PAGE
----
Forcing OutOfOffice response to always fire in Zimbra

We had a need to create an e-mail account in Zimbra that would always generate an automated response to incoming e-mails. So we activated the OutOfOffice functionality (or “Vacation Mode” as some people prefer to call it). This is great, and you do have some control from the ZWC (Zimbra Web Client) user interface.

The “problem” with the OOO functionality is that it is designed for human interaction. So, in an attempt to be somewhat “intelligent”, Zimbra will remember to whom it has sent an automated response message, and if a second message is received within nn time, it will not send another one. This makes sense, if I have sent an e-mail to John Doe, and Mr Doe is on vacation, I probably know this to be true even if I send him another message within a few hours or days. So I don’t want a second automated response.

We wanted it to send an automated response every time it received a message, zmprov to the rescue!

As the ‘zimbra’ user, from the CLI prompt, enter:

zmprov ma acct@tobemod.com zimbraPrefOutOfOfficeCacheDuration <value>

 

The default <value> in our installation was 7d, presumably that means seven days. So I set it to ‘1s’ and anyone sending e-mail to acct@tobemod.com now gets an automated response, even if they send several messages within a short period of time.

Troubles doing factory reset on a Ubiquiti EdgeRouter

If you’re having problems doing a factory reset on a Ubiquiti EdgeRouter, and can’t ping the router on 192.168.1.1 or connect to the admin web interface, you may want to check that you are connecting your computer to the eth0 port on the router. It’s not immediately obvious that this is where the admin interface is residing at https://192.168.1.1. Oh, and don’t forget to hardwire your own computer to the 192.168.1.0-network. This is really a no-brainer, but still not entirely obvious.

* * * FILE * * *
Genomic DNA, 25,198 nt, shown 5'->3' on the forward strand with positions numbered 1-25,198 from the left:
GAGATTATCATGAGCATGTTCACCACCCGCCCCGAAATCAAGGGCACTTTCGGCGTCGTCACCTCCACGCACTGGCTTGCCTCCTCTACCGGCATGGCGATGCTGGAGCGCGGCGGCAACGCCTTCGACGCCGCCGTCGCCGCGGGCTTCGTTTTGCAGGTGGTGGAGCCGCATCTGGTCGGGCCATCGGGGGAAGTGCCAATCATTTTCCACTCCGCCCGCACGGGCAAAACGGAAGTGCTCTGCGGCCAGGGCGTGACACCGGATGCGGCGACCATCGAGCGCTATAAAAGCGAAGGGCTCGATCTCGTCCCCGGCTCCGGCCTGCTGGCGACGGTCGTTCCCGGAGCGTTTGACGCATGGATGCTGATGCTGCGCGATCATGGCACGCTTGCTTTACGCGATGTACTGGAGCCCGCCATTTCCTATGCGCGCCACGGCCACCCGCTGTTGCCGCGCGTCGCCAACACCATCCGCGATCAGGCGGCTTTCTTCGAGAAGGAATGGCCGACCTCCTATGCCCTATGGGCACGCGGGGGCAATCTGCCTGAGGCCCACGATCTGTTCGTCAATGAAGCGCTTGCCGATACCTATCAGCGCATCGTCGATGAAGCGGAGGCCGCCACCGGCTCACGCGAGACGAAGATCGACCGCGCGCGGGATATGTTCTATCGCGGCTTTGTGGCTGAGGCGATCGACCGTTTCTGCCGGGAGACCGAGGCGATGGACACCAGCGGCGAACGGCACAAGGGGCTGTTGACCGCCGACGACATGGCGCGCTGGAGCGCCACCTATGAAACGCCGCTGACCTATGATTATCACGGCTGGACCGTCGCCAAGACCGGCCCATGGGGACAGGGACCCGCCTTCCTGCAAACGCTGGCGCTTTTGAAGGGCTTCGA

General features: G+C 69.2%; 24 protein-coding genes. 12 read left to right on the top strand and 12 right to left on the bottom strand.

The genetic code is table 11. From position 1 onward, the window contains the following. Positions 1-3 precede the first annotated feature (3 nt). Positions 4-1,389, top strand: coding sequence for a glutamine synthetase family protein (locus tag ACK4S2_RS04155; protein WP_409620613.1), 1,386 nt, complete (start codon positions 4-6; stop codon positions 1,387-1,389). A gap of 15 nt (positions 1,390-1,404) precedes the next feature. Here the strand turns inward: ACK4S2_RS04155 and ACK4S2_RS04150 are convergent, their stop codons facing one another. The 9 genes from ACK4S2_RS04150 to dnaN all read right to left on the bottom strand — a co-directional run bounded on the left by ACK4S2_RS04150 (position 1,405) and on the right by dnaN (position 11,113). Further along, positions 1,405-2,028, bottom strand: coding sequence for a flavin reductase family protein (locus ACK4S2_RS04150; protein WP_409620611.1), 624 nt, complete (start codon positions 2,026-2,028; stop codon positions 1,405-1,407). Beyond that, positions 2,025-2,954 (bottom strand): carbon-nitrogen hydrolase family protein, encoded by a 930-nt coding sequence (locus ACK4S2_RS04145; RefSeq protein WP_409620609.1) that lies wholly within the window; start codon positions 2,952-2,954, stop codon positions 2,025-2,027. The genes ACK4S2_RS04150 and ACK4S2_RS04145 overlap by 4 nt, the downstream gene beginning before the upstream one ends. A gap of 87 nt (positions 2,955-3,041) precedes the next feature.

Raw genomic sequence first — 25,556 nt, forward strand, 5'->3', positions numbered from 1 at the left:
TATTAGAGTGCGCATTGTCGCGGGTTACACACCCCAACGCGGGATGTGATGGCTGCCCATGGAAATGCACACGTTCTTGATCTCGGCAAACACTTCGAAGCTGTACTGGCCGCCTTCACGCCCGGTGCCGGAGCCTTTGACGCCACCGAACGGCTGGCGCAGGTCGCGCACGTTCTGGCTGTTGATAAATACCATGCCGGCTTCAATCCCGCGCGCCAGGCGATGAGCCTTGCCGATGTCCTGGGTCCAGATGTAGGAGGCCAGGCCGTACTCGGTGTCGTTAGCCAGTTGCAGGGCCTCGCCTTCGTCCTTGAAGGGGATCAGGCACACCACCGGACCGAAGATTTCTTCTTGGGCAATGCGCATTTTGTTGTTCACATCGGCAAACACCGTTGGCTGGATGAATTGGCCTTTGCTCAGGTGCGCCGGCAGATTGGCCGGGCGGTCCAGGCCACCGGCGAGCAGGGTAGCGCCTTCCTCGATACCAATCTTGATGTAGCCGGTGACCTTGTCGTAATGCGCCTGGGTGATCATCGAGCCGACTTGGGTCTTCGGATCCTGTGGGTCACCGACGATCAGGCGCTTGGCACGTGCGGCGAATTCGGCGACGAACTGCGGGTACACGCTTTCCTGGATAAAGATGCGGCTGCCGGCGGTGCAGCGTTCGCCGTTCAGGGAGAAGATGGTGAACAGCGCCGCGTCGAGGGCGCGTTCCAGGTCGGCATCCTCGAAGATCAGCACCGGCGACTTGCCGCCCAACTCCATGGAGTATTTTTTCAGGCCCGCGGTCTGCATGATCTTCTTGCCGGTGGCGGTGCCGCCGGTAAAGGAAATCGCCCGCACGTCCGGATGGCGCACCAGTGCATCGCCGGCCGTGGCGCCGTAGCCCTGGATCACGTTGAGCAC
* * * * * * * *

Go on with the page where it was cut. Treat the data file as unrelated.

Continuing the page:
Slow SMTP sessions and SSH logins on your Zimbra server?

When upgrading a Zimbra server to a somewhat recent version (8.7.3 for example), it may attempt to install its own DNS Cache (zimbra-dnscache). It’s obvious that this may cause issues if you are running some other DNS caching service, or your own BIND, on the server. But these are rather obvious issues and not unique to Zimbra.

What is not, however, equally obvious is that you may think that zimbra-dnscache is actually running, and that it is actually doing what it is supposed to be doing.

My first hint that things weren’t as they appeared to be was extremely slow external SMTP sessions when clients like Thunderbird and other “client mailers”, as well as some web based Helpdesk applications were attempting to send e-mail via Zimbra.

The upgrade to Zimbra 8.7.3 had gone quite well, so it wasn’t an obvious place to start looking.

Until I noticed that SSH logins were also quite slow to this server. They had never been slow before. Checking the SSH configuration on the server did not reveal much other than the fact that it was indeed using reverse DNS lookups.

Checking /etc/resolv.conf made everything clear. Zimbra had, in attempt to use its own zimbra-dnscache, added “nameserver 127.0.0.1” to /etc/resolv.conf. In a perfect world, that may have been what I wanted …

After removing 127.0.0.1 from /etc/resolv.conf, inbound SMTP sessions from “client mailers” and web applications went from 7-10 seconds down to 0.5-0.1 seconds. Case closed.

I’m thinking Zimbra should add a post-installation sanity check. When all services are up and running, a DNS lookup to a known host (www.zimbra.com for example) should return within less than a second or two, anything else is an indication that the system may not function as intended.

#zimbra-dnscache